From the NYTimes today,
Cities, states and other local governments have been effectively shut out of the bond markets for the last two weeks, raising the cost of day-to-day operations, threatening longer-term projects and dampening a broad source of jobs and stability at a time when other parts of the economy are weakening.
The sudden loss of credit, one of the ripple effects of the current financial turmoil, is affecting local governments in all parts of the country, rich and poor alike. In New York, a real estate boom has suddenly gone bust. Washington has shelved a planned bond offering to pay for terminal expansion and parking garages already under construction at Dulles and Reagan National Airports.
Billings, Mont., is struggling to come up with $70 million more for a new emergency room. And Maine has been unable to raise $50 million for highway repairs.
"We really are in terra incognita here," said Robert O. Lenna, executive director of the Maine Municipal Bond Bank, which helps that state's towns and school districts raise money. He said he had worked in public finance for 34 years and had never seen credit evaporate so completely.
Maine had already begun some of its road work when the bond markets stopped functioning, so now it is scrambling for bank loans to keep the dump trucks rolling. If money does not start flowing soon, Mr. Lenna said, Maine will have to cancel some of its road and bridge projects.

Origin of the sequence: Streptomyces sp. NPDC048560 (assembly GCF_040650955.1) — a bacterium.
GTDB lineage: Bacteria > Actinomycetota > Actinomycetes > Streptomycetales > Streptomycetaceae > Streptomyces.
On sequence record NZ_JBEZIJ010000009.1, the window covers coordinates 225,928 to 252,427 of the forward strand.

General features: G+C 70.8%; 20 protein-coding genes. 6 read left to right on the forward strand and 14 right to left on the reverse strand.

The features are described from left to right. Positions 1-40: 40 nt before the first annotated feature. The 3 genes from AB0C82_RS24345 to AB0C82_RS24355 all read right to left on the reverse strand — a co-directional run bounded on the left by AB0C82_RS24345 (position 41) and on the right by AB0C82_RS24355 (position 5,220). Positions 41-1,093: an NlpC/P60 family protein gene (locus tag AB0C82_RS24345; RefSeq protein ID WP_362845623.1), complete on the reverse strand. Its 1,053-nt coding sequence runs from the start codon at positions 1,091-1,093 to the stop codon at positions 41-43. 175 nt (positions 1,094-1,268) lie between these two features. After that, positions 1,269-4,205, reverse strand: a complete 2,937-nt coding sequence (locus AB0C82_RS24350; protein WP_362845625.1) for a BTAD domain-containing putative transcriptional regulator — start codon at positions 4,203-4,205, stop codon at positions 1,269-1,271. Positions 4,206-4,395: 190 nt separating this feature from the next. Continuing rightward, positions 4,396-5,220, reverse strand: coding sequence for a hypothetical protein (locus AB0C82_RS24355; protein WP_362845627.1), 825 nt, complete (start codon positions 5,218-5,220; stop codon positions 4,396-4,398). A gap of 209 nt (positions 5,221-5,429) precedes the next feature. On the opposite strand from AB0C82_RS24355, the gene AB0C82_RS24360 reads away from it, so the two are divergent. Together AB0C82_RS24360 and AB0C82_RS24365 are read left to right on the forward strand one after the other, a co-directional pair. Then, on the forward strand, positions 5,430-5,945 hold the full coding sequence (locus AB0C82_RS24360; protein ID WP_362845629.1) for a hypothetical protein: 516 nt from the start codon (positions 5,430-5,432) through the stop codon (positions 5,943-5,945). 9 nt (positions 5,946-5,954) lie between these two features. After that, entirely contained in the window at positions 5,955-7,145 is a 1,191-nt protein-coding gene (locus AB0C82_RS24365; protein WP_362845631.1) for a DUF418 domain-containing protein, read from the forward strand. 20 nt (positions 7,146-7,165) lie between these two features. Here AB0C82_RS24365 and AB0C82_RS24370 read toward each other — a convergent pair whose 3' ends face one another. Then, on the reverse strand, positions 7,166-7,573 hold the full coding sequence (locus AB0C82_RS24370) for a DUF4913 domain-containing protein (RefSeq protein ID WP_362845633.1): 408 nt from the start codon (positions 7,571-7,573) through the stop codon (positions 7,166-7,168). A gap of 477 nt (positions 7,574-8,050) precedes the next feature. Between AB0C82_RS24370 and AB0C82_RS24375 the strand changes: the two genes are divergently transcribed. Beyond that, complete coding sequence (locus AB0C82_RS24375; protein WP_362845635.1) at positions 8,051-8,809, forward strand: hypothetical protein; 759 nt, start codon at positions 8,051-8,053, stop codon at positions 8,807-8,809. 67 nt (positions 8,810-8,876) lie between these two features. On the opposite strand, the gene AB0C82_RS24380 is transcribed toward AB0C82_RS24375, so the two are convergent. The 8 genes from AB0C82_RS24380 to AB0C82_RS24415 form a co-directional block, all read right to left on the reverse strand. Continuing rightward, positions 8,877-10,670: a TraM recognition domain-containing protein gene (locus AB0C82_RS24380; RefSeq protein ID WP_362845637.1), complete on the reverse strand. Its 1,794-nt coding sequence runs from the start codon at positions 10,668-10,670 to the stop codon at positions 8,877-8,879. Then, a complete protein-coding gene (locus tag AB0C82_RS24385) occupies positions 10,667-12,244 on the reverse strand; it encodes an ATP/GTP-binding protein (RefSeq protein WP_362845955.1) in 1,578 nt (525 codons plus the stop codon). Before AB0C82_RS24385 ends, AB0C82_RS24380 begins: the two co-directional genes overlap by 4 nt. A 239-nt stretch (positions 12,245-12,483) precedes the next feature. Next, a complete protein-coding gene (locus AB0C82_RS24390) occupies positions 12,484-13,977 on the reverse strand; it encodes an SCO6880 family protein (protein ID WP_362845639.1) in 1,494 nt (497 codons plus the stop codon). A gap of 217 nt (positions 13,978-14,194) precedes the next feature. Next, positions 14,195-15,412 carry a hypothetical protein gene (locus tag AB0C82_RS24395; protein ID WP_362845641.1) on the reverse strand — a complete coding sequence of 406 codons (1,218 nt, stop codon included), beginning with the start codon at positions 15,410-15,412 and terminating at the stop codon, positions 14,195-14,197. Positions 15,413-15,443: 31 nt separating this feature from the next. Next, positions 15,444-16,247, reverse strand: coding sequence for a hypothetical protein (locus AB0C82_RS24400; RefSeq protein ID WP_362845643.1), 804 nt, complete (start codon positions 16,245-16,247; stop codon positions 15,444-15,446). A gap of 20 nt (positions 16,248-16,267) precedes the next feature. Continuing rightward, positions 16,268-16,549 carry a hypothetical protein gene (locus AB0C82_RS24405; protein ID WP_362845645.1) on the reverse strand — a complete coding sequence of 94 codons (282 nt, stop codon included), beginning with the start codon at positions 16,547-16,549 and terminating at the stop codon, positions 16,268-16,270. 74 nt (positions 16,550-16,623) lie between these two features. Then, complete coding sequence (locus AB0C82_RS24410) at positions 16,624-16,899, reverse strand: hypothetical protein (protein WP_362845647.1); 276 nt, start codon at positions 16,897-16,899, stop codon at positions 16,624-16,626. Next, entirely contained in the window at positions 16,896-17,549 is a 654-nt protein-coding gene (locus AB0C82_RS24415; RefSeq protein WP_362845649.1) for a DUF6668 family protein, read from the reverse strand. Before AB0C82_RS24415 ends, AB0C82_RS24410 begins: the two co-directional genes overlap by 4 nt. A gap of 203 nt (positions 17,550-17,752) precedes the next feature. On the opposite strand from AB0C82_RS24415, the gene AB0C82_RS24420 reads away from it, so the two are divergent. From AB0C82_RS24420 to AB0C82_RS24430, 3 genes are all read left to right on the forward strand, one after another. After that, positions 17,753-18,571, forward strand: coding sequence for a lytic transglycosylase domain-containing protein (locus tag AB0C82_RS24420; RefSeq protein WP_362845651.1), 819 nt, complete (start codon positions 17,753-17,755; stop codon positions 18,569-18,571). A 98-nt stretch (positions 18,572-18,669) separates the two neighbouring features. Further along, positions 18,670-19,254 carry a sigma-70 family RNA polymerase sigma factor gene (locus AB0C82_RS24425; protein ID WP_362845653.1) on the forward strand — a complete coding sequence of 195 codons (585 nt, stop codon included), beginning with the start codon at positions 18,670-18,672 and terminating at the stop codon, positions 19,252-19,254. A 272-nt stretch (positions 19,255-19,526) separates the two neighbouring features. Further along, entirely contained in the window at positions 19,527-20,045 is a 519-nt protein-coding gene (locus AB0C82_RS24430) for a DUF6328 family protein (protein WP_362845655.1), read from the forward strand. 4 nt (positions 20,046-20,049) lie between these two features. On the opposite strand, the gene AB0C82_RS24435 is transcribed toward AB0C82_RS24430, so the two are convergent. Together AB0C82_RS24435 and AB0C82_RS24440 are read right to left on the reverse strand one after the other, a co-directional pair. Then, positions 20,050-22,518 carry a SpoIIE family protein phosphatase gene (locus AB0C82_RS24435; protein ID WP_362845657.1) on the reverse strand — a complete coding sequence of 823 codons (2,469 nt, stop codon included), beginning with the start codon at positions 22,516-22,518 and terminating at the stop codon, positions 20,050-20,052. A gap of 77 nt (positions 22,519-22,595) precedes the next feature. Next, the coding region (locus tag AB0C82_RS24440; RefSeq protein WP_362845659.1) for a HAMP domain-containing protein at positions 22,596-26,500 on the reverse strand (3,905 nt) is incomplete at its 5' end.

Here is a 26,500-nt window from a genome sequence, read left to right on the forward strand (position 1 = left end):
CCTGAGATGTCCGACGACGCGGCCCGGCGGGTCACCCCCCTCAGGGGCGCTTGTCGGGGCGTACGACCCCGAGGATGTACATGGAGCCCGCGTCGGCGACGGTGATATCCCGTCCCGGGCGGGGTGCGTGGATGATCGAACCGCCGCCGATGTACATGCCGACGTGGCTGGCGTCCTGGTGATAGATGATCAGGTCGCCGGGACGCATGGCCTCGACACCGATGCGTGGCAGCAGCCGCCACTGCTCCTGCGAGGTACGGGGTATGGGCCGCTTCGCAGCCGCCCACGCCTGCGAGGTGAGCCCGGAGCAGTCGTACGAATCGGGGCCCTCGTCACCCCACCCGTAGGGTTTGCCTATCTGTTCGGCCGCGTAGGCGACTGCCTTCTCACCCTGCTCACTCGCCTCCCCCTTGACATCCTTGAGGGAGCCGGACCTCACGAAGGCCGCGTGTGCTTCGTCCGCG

The only alternative would be what New York City did on Monday: Go into the locked-up markets and whip up demand by offering to pay investors a very high return.
Analysts said the dysfunction in the municipal bond markets appeared to signal the end of an era of relatively cheap money for governments and, probably, the start of an era of tough choices for communities. When the market starts moving again, they said, it will look a lot like the municipal bond market of 10 years ago, before the arrival of financial wizardry in the form of structured-finance products, which lowered borrowing costs but added big new risks. Instead, governments will probably be issuing plain-vanilla bonds with fixed rates of interest, higher than they are accustomed to.
And higher rates suggest some degree of belt-tightening, especially difficult in places where tax revenues are being squeezed because of falling real estate values and the slowing economy.
Municipalities will probably be able to function, but may not expand services, said John V. Miller, chief investment officer at Nuveen Asset Management, a municipal bond investment firm. "For some, the level of service they provide will decline."
Some governments, already straining to balance their budgets, will have to cut payrolls, he said, and others may decide to raise taxes.